Parasitic worms may hold the key to living longer and warding off chronic disease, according to a review article published four days ago in the open access journal eLife. The review looks at a growing body of evidence suggesting that losing our ‘old friends’ worm parasites, accustomed to living relatively harmlessly in our bodies, can lead to age-related inflammation. If this situation is carefully controlled; It raises the possibility that curative worm treatments could prevent aging and protect against diseases such as heart disease and dementia.
Bruce Zhang, a university student at the Institute for Healthy Aging at the University of College London and author of the study, explains: “Reduced exposure to commensal microbes and intestinal worms in developed countries has been linked to increased levels of allergic and autoimmune inflammatory disorders. Another possibility is the loss of microbes and worms, our ‘old friend’; It increases the sterile inflammation associated with aging, known as inflammatory aging.” Inflammatory aging is increasingly thought to be a contributing factor to major diseases later in life. These include heart disease, dementia, cancer, chronic obstructive pulmonary disease, osteoporosis, age-related eye disease, and (recently) severe manifestations during SARS-CoV-2 (COVID-19) infections.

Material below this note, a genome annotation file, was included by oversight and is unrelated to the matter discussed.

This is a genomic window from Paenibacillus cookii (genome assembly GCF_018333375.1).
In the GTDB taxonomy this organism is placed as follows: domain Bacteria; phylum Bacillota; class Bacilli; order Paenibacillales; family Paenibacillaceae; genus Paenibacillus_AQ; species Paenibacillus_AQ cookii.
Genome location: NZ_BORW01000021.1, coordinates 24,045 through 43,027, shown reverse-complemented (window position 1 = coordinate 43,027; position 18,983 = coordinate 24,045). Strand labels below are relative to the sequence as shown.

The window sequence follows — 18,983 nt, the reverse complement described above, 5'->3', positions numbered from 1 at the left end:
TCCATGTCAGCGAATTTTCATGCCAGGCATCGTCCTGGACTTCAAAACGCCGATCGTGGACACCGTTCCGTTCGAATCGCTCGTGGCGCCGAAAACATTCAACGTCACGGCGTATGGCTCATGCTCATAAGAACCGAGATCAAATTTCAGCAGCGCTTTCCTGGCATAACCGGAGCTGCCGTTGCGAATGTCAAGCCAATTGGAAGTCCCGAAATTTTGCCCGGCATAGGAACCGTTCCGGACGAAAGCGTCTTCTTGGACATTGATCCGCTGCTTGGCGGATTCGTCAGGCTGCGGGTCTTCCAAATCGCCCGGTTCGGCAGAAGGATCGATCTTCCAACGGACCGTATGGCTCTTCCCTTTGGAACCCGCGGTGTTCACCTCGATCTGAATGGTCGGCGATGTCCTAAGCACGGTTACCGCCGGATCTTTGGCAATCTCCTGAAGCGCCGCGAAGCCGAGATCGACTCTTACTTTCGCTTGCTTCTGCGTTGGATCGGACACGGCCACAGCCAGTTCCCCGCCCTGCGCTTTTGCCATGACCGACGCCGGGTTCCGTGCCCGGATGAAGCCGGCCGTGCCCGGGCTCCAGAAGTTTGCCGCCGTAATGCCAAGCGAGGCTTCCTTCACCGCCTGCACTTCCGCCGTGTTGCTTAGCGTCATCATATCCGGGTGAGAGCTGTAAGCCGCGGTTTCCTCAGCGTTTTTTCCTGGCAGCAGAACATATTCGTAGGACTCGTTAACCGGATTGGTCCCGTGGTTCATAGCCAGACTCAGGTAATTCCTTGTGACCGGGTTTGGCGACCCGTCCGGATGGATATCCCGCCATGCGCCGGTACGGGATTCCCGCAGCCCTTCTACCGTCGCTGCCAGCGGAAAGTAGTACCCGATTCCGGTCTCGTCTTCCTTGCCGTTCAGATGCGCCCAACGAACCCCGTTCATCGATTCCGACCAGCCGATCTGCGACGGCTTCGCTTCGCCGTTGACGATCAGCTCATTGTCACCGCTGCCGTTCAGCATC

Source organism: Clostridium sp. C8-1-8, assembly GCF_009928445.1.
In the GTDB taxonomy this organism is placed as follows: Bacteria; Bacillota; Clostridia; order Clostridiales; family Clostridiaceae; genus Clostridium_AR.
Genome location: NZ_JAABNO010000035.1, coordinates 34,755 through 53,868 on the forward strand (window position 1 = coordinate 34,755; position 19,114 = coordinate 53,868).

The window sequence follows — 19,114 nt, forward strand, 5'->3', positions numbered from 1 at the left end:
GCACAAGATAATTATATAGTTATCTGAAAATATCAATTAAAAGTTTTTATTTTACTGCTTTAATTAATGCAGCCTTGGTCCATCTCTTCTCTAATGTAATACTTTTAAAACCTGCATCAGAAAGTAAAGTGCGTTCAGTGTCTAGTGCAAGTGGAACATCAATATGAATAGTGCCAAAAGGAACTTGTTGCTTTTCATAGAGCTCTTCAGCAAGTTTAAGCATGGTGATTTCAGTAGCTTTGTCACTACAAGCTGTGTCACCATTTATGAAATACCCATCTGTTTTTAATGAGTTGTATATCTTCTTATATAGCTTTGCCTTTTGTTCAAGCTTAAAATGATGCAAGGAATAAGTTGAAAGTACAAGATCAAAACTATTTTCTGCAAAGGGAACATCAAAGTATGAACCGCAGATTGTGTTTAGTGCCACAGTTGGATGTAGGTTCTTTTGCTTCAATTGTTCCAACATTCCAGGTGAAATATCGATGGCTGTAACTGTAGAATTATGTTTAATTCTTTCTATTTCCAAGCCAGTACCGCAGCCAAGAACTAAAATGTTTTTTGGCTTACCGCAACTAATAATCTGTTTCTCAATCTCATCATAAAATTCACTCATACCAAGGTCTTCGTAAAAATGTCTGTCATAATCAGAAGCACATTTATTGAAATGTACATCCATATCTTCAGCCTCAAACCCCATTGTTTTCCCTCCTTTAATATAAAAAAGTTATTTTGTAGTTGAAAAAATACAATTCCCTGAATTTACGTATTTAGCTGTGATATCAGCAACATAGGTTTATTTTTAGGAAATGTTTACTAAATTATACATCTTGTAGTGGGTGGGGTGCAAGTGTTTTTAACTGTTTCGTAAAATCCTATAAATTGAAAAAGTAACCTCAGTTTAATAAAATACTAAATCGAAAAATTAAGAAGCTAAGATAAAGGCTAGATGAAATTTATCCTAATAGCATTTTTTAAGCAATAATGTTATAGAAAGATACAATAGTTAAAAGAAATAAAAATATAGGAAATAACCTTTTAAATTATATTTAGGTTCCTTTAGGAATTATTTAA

One of the theories put forward is that the gut microbiome may contribute to inflammatory aging. But until now, the role of the organisms that make up the macrobiome (the ecosystem of macro-organisms) has not been given much consideration; these include worms such as liver flukes, tapeworms, and roundworms. Wolves have infected humans throughout our evolutionary history and as a result have become adept at manipulating our immune response. In turn, humans have evolved varying levels of tolerance for the presence of wolves.